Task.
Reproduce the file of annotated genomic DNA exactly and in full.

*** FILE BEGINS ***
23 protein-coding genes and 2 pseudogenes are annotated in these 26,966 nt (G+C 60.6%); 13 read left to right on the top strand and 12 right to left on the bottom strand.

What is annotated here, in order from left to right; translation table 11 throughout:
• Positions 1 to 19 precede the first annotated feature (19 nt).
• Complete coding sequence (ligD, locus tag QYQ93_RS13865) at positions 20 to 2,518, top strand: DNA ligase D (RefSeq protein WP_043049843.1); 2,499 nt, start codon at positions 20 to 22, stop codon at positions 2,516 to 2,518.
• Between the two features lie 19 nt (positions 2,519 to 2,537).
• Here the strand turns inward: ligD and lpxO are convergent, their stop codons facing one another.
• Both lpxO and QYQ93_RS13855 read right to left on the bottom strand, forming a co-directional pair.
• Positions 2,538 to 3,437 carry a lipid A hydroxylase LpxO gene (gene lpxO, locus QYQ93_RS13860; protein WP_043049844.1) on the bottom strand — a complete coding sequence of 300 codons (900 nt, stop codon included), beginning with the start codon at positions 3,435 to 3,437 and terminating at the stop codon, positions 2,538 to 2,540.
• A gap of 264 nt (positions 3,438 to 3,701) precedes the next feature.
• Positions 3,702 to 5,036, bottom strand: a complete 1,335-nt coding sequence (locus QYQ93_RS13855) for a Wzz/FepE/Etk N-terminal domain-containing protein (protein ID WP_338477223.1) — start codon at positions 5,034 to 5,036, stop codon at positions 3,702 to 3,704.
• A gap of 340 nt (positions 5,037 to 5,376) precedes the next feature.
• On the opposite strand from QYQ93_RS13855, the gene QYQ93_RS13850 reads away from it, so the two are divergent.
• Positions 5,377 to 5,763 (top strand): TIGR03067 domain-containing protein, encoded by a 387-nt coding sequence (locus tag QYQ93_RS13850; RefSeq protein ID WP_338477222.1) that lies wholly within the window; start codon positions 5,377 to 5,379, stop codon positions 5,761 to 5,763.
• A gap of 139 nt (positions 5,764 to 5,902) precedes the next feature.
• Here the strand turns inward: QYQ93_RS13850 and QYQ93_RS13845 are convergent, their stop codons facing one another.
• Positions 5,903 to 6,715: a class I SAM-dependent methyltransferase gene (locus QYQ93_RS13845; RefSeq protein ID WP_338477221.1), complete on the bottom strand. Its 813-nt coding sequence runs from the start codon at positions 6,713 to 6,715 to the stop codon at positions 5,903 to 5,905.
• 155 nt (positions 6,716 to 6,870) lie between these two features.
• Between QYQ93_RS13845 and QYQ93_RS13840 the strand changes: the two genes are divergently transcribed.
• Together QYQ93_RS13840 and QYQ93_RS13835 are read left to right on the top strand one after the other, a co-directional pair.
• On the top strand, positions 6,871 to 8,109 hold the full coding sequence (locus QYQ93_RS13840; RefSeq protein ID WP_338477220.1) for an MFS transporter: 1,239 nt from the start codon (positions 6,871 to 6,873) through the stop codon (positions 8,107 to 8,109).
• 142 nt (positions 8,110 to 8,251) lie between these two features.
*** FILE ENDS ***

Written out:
23 protein-coding genes and 2 pseudogenes are annotated in these 26,966 nt (G+C 60.6%); 13 read left to right on the top strand and 12 right to left on the bottom strand.

What is annotated here, in order from left to right; translation table 11 throughout:
• Positions 1 to 19 precede the first annotated feature (19 nt).
• Complete coding sequence (ligD, locus tag QYQ93_RS13865) at positions 20 to 2,518, top strand: DNA ligase D (RefSeq protein WP_043049843.1); 2,499 nt, start codon at positions 20 to 22, stop codon at positions 2,516 to 2,518.
• Between the two features lie 19 nt (positions 2,519 to 2,537).
• Here the strand turns inward: ligD and lpxO are convergent, their stop codons facing one another.
• Both lpxO and QYQ93_RS13855 read right to left on the bottom strand, forming a co-directional pair.
• Positions 2,538 to 3,437 carry a lipid A hydroxylase LpxO gene (gene lpxO, locus QYQ93_RS13860; protein WP_043049844.1) on the bottom strand — a complete coding sequence of 300 codons (900 nt, stop codon included), beginning with the start codon at positions 3,435 to 3,437 and terminating at the stop codon, positions 2,538 to 2,540.
• A gap of 264 nt (positions 3,438 to 3,701) precedes the next feature.
• Positions 3,702 to 5,036, bottom strand: a complete 1,335-nt coding sequence (locus QYQ93_RS13855) for a Wzz/FepE/Etk N-terminal domain-containing protein (protein ID WP_338477223.1) — start codon at positions 5,034 to 5,036, stop codon at positions 3,702 to 3,704.
• A gap of 340 nt (positions 5,037 to 5,376) precedes the next feature.
• On the opposite strand from QYQ93_RS13855, the gene QYQ93_RS13850 reads away from it, so the two are divergent.
• Positions 5,377 to 5,763 (top strand): TIGR03067 domain-containing protein, encoded by a 387-nt coding sequence (locus tag QYQ93_RS13850; RefSeq protein ID WP_338477222.1) that lies wholly within the window; start codon positions 5,377 to 5,379, stop codon positions 5,761 to 5,763.
• A gap of 139 nt (positions 5,764 to 5,902) precedes the next feature.
• Here the strand turns inward: QYQ93_RS13850 and QYQ93_RS13845 are convergent, their stop codons facing one another.
• Positions 5,903 to 6,715: a class I SAM-dependent methyltransferase gene (locus QYQ93_RS13845; RefSeq protein ID WP_338477221.1), complete on the bottom strand. Its 813-nt coding sequence runs from the start codon at positions 6,713 to 6,715 to the stop codon at positions 5,903 to 5,905.
• 155 nt (positions 6,716 to 6,870) lie between these two features.
• Between QYQ93_RS13845 and QYQ93_RS13840 the strand changes: the two genes are divergently transcribed.
• Together QYQ93_RS13840 and QYQ93_RS13835 are read left to right on the top strand one after the other, a co-directional pair.
• On the top strand, positions 6,871 to 8,109 hold the full coding sequence (locus QYQ93_RS13840; RefSeq protein ID WP_338477220.1) for an MFS transporter: 1,239 nt from the start codon (positions 6,871 to 6,873) through the stop codon (positions 8,107 to 8,109).
• 142 nt (positions 8,110 to 8,251) lie between these two features.